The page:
And, of course, we know our neighborhood much, much better. Before moving to New York, we had been to Bay Ridge two or three times -- and one of those visits was to pick out the apartment we still live in today. Now we've lived in Bay Ridge longer than we ever lived in our house in Galloway, Ohio, after we got married, and I know this part of Brooklyn better than I ever knew the west side of Columbus.

Since I wrote the post a couple of weeks ago about the supposed invasion of Midwestern hipsters to Bay Ridge, along with the animosity I didn't realize that some residents seem to feel toward us outsiders, I've put some more thought into whether I'm yet a New Yorker -- or could ever be one.

I'm proud of how much I've learned about Bay Ridge, Brooklyn and New York City in the last five years. I don't have the native knowledge of how the neighborhood and city have changed over the years, but I feel that I'm a part of the fabric here. In a city where so many people are from somewhere else, I can hold my own.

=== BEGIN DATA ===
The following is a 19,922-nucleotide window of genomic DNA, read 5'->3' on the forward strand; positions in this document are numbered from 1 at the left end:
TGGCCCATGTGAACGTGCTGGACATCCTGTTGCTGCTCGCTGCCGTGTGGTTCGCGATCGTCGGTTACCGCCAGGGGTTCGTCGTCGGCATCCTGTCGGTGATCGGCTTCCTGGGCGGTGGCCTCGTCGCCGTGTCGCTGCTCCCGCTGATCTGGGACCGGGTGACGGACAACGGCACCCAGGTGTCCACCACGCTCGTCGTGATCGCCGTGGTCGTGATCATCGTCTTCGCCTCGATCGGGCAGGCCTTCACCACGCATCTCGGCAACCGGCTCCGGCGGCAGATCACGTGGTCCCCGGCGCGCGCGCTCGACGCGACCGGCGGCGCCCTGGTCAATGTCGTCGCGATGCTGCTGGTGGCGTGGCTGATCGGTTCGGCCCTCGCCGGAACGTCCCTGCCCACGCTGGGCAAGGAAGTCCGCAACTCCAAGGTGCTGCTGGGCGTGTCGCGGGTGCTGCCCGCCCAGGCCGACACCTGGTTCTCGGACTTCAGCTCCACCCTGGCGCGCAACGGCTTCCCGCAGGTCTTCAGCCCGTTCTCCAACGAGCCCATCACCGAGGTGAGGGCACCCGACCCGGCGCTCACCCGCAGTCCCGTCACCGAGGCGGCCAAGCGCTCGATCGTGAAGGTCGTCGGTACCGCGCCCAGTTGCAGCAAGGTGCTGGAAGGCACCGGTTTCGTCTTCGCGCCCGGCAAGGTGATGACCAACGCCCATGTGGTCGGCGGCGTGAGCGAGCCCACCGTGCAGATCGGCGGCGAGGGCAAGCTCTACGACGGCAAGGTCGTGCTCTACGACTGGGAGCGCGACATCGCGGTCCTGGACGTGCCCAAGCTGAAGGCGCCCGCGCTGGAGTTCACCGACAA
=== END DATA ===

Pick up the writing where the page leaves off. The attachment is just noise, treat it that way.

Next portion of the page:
But maybe you can't be a New Yorker until you decide that it's your home forever and always. That was never the case for Paul and me. Sure, our original plans of staying here only a year or two got expanded, but we've never considered retiring here.

New York is home now, but it's not home forever. I think that means that no matter how long we stay here, I'll always be an Ohioan first with only a small fraction carved out for the New Yorker in me. And even that, I'm afraid, will begin to fade all too soon.

Wednesday, October 3, 2012

One Month til the New York City Marathon